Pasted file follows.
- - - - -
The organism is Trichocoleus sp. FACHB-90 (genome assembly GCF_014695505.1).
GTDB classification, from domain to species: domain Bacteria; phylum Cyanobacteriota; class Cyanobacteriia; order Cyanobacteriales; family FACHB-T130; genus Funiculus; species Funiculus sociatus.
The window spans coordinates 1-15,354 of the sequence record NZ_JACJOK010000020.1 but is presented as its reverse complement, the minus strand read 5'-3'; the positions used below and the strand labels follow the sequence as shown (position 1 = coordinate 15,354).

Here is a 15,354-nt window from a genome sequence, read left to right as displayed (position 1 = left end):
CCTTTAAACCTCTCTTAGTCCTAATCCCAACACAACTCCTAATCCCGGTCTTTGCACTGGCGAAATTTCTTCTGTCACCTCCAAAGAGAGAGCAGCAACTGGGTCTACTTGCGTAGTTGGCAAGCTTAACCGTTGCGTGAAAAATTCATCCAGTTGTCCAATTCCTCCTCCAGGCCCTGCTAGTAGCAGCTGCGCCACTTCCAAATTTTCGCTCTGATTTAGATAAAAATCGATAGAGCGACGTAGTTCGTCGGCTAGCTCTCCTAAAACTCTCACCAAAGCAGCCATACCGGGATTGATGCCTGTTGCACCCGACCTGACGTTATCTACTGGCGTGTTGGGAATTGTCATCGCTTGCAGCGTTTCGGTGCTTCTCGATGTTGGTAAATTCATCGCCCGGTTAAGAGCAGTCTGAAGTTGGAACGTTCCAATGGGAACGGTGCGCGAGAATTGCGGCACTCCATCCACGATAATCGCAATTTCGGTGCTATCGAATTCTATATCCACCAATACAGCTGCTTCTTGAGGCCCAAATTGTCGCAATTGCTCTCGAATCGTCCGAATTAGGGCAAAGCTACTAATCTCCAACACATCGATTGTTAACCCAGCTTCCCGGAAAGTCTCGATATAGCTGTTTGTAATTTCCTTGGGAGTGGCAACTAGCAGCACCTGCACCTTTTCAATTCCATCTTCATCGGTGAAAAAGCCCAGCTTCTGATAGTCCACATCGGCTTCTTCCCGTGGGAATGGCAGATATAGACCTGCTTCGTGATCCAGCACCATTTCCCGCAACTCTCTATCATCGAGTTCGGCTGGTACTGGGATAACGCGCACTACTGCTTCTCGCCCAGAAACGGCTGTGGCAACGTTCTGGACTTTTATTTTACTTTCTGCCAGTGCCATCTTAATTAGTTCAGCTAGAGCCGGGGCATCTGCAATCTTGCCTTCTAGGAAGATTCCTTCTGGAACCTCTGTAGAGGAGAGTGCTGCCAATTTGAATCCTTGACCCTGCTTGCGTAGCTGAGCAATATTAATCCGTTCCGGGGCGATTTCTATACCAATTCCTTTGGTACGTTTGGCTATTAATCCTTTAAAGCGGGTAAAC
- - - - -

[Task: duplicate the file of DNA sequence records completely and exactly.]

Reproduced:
The organism is Trichocoleus sp. FACHB-90 (genome assembly GCF_014695505.1).
GTDB classification, from domain to species: domain Bacteria; phylum Cyanobacteriota; class Cyanobacteriia; order Cyanobacteriales; family FACHB-T130; genus Funiculus; species Funiculus sociatus.
The window spans coordinates 1-15,354 of the sequence record NZ_JACJOK010000020.1 but is presented as its reverse complement, the minus strand read 5'-3'; the positions used below and the strand labels follow the sequence as shown (position 1 = coordinate 15,354).

Here is a 15,354-nt window from a genome sequence, read left to right as displayed (position 1 = left end):
CCTTTAAACCTCTCTTAGTCCTAATCCCAACACAACTCCTAATCCCGGTCTTTGCACTGGCGAAATTTCTTCTGTCACCTCCAAAGAGAGAGCAGCAACTGGGTCTACTTGCGTAGTTGGCAAGCTTAACCGTTGCGTGAAAAATTCATCCAGTTGTCCAATTCCTCCTCCAGGCCCTGCTAGTAGCAGCTGCGCCACTTCCAAATTTTCGCTCTGATTTAGATAAAAATCGATAGAGCGACGTAGTTCGTCGGCTAGCTCTCCTAAAACTCTCACCAAAGCAGCCATACCGGGATTGATGCCTGTTGCACCCGACCTGACGTTATCTACTGGCGTGTTGGGAATTGTCATCGCTTGCAGCGTTTCGGTGCTTCTCGATGTTGGTAAATTCATCGCCCGGTTAAGAGCAGTCTGAAGTTGGAACGTTCCAATGGGAACGGTGCGCGAGAATTGCGGCACTCCATCCACGATAATCGCAATTTCGGTGCTATCGAATTCTATATCCACCAATACAGCTGCTTCTTGAGGCCCAAATTGTCGCAATTGCTCTCGAATCGTCCGAATTAGGGCAAAGCTACTAATCTCCAACACATCGATTGTTAACCCAGCTTCCCGGAAAGTCTCGATATAGCTGTTTGTAATTTCCTTGGGAGTGGCAACTAGCAGCACCTGCACCTTTTCAATTCCATCTTCATCGGTGAAAAAGCCCAGCTTCTGATAGTCCACATCGGCTTCTTCCCGTGGGAATGGCAGATATAGACCTGCTTCGTGATCCAGCACCATTTCCCGCAACTCTCTATCATCGAGTTCGGCTGGTACTGGGATAACGCGCACTACTGCTTCTCGCCCAGAAACGGCTGTGGCAACGTTCTGGACTTTTATTTTACTTTCTGCCAGTGCCATCTTAATTAGTTCAGCTAGAGCCGGGGCATCTGCAATCTTGCCTTCTAGGAAGATTCCTTCTGGAACCTCTGTAGAGGAGAGTGCTGCCAATTTGAATCCTTGACCCTGCTTGCGTAGCTGAGCAATATTAATCCGTTCCGGGGCGATTTCTATACCAATTCCTTTGGTACGTTTGGCTATTAATCCTTTAAAGCGGGTAAAC